Mike Mordecai
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Mike Mordecai
Mike Mordecai
Infielder / Coach
Born: (1967-12-13) December 13, 1967 (age 53)
Birmingham, Alabama
Batted: Right Threw: Right
MLB debut
May 8, 1994, for the Atlanta Braves
Last MLB appearance
September 21, 2005, for the Florida Marlins
MLB statistics
Batting average.244
Home runs24
Runs batted in132
Career highlights and awards

Michael Howard Mordecai (born December 13, 1967) is an American former professional baseball infielder, who played for the Atlanta Braves, Montreal Expos, and Florida Marlins of Major League Baseball (MLB). Since 2010, he has worked in the Toronto Blue Jays organization, including serving as the Blue Jays' quality control coach in 2018. He is currently the head baseball coach at Northside Methodist Academy in Dothan, AL.

School and minor leagues

Mordecai graduated from Hewitt-Trussville High School, Trussville, Alabama in 1986 where he played baseball, basketball and football. During his time in college at the University of South Alabama, he was a two-time All-American and named to the All-Sun Belt Conference team each year. In 1987, he helped the Jaguars to the conference title. Mordecai majored in criminal justice and minored in sociology. In 1988, he played collegiate summer baseball in the Cape Cod Baseball League for the Yarmouth-Dennis Red Sox.[1]

With their sixth round selection of the 1989 Major League Baseball Draft, the Atlanta Braves drafted Mordecai. He began his minor league career at Class A Burlington and eventually worked his way up to Greenville. In 1992, he made his way to Triple-A Richmond on June 19. In 1993, he was selected as Richmond's Most Competitive Player. He played every defensive position with the exception of center field and pitcher that season.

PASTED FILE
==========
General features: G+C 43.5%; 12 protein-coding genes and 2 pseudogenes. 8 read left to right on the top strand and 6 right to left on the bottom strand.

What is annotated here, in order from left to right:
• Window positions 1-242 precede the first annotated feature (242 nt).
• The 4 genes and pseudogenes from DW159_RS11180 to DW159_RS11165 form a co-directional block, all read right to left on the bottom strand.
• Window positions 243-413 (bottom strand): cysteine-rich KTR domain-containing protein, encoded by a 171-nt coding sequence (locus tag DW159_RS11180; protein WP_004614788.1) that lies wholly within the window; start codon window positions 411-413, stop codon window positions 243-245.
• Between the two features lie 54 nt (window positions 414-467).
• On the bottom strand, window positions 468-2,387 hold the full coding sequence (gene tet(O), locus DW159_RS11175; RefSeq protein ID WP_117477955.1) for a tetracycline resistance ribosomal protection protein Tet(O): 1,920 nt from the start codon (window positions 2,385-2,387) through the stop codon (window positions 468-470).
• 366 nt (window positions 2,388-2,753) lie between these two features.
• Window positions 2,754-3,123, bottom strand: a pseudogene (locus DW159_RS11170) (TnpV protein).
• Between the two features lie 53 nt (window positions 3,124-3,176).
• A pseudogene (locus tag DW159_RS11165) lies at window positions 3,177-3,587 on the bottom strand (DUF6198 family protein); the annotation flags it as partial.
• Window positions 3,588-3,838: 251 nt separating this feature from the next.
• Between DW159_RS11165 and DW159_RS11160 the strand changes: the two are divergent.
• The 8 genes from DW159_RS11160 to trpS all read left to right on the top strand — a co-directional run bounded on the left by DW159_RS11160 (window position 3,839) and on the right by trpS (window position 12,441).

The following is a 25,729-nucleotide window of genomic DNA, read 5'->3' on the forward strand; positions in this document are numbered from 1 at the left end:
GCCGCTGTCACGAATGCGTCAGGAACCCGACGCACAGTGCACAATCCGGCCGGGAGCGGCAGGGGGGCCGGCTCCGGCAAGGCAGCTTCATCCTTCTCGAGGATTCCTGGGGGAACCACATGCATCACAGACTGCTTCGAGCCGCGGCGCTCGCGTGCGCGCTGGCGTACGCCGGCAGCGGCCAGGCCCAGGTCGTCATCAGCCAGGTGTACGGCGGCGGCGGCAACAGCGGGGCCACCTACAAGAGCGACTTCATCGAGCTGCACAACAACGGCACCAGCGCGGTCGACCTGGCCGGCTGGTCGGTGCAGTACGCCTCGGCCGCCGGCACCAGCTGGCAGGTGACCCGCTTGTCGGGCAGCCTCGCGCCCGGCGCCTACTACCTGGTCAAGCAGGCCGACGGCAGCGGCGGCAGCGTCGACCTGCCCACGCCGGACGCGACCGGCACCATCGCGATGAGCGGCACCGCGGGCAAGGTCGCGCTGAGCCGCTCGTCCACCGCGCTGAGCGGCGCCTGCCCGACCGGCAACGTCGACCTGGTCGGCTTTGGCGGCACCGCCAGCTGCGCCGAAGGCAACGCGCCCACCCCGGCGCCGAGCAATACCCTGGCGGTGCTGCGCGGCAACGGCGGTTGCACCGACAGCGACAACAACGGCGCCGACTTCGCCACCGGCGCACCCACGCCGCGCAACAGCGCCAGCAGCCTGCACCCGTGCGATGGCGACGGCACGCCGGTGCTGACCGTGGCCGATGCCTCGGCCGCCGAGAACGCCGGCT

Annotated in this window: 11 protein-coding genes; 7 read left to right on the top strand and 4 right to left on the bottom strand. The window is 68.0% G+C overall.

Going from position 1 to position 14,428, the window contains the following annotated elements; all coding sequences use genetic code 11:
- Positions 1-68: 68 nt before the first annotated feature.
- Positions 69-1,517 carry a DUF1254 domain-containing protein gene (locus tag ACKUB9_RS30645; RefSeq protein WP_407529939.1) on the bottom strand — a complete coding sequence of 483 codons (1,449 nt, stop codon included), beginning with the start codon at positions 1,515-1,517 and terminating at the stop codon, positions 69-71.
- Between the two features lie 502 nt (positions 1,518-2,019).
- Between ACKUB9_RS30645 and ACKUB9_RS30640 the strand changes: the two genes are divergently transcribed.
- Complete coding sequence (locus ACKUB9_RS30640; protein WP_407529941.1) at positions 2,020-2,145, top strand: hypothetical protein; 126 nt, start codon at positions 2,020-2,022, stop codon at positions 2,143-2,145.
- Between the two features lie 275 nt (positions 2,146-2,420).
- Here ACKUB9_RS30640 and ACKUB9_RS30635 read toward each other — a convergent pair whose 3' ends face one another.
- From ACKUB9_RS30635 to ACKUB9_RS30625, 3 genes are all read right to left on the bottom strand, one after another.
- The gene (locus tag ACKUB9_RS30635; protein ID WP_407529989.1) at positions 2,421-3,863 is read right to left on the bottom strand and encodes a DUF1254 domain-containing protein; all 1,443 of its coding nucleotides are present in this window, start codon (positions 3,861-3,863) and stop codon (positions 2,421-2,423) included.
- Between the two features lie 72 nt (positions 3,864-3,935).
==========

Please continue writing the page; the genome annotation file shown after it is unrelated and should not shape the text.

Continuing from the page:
Professional career

Atlanta Braves

In 1994, Mordecai made it to the majors but only for four at bats. His first tour was from May 3-20 for the Atlanta Braves, when he replaced Jeff Blauser on the roster. Mordecai's first hit was a three-run home run in the ninth inning against the Philadelphia Phillies. Mordecai continued to torment the Phillies throughout his career. He received the John M. Zwack III Memorial Award for being the most community-minded player.

Mordecai played on the 1995 World Series team as a bench player. He made his first start at second on July 16 at San Diego. In the NLDS he went 2-for-3 with a double and 2 RBI. His pinch-hit single in the ninth inning of Game 2 gave the Braves the go-ahead run.[2] In the World Series, he went 1-for-3.

Unfortunately for Mordecai, the Braves had Mark Lemke at second base, Chipper Jones at third and Fred McGriff at first preventing him from getting more than a reserve role with the team. Mordecai was the Braves' starting third baseman on opening day 1996, though only because Chipper Jones was on the DL with an injury. On August 30, he collected the first three-hit game of his career at Chicago.

Montreal Expos